In other posts I already outlined that our effort beside creating new features is to make the e(fx)clipse runtime a better citizen of the OSGi community / ecosystem.
Starting with 1.2.0 we are not only providing a p2 repository – for people using PDE and Tycho – but also an R5 bundle repository you can use with bnd and bnd-tools (if you are an eclipse user).
Publishing our runtime as an R5 bundle repository in theory would allow you to use other IDEs as well to make use of our runtime – I say in theory because if not mistaken IntelliJ IDEA nor Netbeans yet support bnd directly.
I tried to get something working with IntelliJ IDEA, gradle and bnd but failed miserably which might be because I’m a newbie at gradle and IntelliJ IDEA – so if someone can give me a lending hand I’m happy to document the steps at our wiki and even add project setup support to our project wizards in future versions so that you are able to generate multi IDE projects.
So if a Netbeans or IntelliJ IDEA user is reading this I would really appreciate your input because I want our runtime used as much as possible without you leaving and forcing you into a specific IDE is not the way to go.
You can take a look at: https://github.com/akhikhl/wuff – it’s a gradle-based alternative for equinox/osgi applications. I’ve been using it on our e(fx)clipse project as a build tool, completely omitting the standard eclipse build system. It’s a little rough on the edges for e(fx)clipse, but works really great (you can use non-bundle dependencies too! they’ll be automatically bundled). The whole development is done in Intelli J Idea.
You can check out some of my samples at github: https://github.com/mcmil/wuff-efxclipse-samples and my intelli j plugin that eases the development process https://github.com/mcmil/wuff-intellij-plugin (you do not need to run gradle build everytime you want to change a single class).
Cool – where do you retrieve the runtime dependencies from a p2 repo? Does it help you that we now publish R5 meta data as well?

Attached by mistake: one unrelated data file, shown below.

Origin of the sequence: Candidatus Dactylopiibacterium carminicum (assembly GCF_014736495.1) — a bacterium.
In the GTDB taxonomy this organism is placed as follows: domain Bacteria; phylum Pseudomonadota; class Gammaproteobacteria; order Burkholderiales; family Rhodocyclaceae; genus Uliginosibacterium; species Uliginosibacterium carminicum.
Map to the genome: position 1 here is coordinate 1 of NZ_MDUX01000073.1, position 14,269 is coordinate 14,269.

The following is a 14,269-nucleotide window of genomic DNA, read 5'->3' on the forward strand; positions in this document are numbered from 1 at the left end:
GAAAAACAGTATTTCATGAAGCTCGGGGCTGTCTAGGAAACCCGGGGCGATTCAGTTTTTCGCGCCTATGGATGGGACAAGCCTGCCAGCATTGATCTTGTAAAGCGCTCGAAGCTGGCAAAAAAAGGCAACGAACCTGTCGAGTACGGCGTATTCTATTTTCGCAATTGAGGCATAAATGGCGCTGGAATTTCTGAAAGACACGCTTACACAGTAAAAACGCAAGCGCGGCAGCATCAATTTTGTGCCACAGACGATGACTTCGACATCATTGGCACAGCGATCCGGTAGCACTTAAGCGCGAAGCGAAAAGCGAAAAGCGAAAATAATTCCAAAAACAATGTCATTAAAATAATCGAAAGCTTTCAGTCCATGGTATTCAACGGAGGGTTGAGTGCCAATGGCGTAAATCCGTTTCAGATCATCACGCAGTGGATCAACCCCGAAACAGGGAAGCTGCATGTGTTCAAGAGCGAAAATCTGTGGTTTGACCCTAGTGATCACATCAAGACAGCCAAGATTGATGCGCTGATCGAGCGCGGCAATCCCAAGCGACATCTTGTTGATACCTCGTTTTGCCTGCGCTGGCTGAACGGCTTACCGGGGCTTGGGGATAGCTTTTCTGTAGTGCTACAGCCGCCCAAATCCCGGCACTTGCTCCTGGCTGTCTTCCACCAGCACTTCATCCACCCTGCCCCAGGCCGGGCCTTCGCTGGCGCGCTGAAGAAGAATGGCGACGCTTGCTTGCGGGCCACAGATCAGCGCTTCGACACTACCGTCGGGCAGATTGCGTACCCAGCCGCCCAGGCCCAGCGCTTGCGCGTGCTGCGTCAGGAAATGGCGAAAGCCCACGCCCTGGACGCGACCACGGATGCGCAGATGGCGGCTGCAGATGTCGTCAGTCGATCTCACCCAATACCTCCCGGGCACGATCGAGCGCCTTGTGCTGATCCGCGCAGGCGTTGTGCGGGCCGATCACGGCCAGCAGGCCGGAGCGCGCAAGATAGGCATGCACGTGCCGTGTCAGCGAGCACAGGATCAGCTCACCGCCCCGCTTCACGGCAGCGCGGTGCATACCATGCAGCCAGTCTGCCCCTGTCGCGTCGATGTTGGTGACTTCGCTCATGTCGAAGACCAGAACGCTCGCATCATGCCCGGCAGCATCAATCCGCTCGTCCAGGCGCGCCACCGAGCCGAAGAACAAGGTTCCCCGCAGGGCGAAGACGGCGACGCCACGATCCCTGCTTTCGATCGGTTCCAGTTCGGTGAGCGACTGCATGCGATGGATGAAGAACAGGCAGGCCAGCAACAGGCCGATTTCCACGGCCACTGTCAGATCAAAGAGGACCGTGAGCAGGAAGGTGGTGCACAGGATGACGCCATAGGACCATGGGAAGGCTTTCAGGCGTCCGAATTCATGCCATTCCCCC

Currently wuff can work with a zipped p2 repository. Normally we have a e(fx)clipse site assembly on our server and use it for builds. My samples are using the nightly e(fx)clipse builds, as you can see here: https://github.com/mcmil/wuff-efxclipse-samples/blob/master/gradle/efxclipse-wuff-setup.gradle. Wuff just gets the bundles from the zip file, and installs them in a local maven repo. In that way, you can use the dependencies just like normal non-osgi ones (from nexus or maven central).
There is work in progress on full P2 support https://github.com/akhikhl/wuff/issues/9. Hmm I would have to think about the incorporation of the R5 into wuff – maybe it could make the process easier than getting the zip file from our own server.
I don’t know if it will be any help for you, but my Intelli J Plugin is basically starting equinox from scratch – it only uses the config.ini generated by gradle to choose appropriate bundles. I also had some ideas with using the devmode from Equinox so that you can load your own bundles from directories – without the need to create jar files while developing.
I’ll try to write up a tutorial how to get started with IntelliJ – I’ve created https://bugs.eclipse.org/bugs/show_bug.cgi?id=458787 – if we have the resources we’ll add multi IDE setup options
That would be great. Maybe It would be possible to add some kind of defaults to Wuff, so that at least the default bundles would be added out-of-the box (currently for e(fx)clipse I am enumerating all of them). I’ll try to create a short tutorial describing my flow. The approach definitely could be better (using product files, not generating the manifestes etc.) but could serve as a starting point.